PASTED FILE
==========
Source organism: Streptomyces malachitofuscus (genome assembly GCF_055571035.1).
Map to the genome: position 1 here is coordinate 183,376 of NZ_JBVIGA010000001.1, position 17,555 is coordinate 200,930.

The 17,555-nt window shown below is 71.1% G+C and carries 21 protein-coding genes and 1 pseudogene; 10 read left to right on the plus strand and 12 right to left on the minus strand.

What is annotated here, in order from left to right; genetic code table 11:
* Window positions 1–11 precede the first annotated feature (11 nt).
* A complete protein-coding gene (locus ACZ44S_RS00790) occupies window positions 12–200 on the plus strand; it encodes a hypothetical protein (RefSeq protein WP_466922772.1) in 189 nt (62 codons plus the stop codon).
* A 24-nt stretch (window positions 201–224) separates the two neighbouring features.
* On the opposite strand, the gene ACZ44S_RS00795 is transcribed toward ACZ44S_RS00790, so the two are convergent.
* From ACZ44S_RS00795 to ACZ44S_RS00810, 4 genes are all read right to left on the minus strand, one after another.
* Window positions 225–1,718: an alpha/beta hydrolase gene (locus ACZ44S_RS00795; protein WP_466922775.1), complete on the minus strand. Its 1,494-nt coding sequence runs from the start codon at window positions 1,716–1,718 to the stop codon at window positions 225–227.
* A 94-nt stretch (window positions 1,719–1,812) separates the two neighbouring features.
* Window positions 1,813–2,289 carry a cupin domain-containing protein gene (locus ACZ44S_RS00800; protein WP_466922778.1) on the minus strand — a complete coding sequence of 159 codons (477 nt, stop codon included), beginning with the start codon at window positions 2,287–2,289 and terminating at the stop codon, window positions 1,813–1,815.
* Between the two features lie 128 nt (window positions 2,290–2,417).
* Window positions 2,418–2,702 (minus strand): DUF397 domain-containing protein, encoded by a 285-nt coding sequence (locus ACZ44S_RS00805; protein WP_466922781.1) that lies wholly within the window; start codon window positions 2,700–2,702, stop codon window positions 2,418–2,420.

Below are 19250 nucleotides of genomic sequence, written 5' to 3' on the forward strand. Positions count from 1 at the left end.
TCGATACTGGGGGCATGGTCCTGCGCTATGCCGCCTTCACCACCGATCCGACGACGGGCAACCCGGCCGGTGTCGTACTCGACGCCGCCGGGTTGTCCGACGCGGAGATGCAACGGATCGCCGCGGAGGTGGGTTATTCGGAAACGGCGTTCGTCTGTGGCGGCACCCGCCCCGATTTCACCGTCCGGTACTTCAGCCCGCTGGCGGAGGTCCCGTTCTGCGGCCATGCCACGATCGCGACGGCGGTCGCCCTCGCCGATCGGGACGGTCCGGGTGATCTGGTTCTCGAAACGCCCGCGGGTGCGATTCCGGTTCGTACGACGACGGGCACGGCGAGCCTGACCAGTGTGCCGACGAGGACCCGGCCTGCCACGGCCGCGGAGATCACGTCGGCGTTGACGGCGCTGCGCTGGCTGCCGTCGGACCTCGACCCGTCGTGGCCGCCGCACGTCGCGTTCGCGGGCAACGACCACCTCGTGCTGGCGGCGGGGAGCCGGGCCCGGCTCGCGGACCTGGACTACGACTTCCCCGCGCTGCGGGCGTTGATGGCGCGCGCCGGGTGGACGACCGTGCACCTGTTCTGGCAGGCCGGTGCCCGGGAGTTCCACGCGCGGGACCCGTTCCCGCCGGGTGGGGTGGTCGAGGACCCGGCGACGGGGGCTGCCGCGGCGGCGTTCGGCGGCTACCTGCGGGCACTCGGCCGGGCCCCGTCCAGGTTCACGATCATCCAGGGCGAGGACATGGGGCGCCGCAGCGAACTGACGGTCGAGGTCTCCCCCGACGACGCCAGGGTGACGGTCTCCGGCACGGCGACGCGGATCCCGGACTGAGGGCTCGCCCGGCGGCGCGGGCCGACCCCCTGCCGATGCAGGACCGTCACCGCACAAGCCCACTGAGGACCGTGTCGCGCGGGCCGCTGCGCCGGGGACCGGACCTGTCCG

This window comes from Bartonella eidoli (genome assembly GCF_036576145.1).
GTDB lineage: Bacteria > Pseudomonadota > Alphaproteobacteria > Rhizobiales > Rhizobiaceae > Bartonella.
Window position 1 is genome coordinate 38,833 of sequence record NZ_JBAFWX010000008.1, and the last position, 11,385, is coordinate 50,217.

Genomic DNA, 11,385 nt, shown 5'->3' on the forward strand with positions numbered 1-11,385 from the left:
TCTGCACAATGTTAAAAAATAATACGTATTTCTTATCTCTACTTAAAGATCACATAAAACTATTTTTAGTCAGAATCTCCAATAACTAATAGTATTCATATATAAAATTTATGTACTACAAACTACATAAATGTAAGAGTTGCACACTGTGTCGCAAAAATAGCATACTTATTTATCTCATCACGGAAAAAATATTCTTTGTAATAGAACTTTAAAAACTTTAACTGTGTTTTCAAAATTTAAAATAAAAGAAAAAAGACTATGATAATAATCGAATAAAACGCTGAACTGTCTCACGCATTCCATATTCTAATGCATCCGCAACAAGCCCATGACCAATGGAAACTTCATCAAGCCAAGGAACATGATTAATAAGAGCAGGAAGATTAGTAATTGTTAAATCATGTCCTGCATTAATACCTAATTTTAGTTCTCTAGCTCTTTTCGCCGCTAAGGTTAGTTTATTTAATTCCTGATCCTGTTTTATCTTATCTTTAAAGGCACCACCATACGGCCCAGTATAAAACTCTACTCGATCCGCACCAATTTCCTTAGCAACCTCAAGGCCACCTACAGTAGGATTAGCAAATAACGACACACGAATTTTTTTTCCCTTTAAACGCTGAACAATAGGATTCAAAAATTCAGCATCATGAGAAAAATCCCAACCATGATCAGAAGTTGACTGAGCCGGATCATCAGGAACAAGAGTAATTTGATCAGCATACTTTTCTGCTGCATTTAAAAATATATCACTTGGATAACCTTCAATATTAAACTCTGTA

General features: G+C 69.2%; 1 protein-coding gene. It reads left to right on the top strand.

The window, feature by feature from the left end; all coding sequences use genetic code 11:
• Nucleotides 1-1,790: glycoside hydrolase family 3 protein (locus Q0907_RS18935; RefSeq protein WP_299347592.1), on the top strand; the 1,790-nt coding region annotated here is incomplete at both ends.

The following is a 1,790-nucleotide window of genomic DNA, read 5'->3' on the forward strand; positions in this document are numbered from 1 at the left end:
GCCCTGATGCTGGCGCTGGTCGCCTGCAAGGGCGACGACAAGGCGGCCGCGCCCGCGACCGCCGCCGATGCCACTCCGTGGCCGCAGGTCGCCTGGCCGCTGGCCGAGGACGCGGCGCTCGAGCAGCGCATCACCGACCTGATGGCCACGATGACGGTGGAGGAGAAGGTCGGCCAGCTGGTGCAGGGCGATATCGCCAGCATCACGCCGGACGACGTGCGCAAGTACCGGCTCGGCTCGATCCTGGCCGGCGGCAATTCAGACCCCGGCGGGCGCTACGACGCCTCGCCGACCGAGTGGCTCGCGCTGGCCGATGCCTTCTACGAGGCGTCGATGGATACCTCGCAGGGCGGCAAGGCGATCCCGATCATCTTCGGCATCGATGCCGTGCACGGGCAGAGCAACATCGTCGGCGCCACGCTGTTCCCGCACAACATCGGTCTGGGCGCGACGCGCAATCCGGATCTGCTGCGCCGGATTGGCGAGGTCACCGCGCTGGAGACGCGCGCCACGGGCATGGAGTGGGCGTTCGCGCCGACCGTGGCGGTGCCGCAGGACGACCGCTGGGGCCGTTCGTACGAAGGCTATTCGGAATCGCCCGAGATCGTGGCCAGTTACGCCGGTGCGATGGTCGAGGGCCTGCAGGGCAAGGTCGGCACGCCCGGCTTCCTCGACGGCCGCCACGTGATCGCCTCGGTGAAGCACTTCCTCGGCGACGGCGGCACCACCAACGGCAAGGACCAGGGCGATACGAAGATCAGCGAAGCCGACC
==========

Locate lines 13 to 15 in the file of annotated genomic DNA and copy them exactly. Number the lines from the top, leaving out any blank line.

* Between the two features lie 128 nt (window positions 2,290–2,417).
* Window positions 2,418–2,702 (minus strand): DUF397 domain-containing protein, encoded by a 285-nt coding sequence (locus ACZ44S_RS00805; protein WP_466922781.1) that lies wholly within the window; start codon window positions 2,700–2,702, stop codon window positions 2,418–2,420.

Below are 19250 nucleotides of genomic sequence, written 5' to 3' on the forward strand. Positions count from 1 at the left end.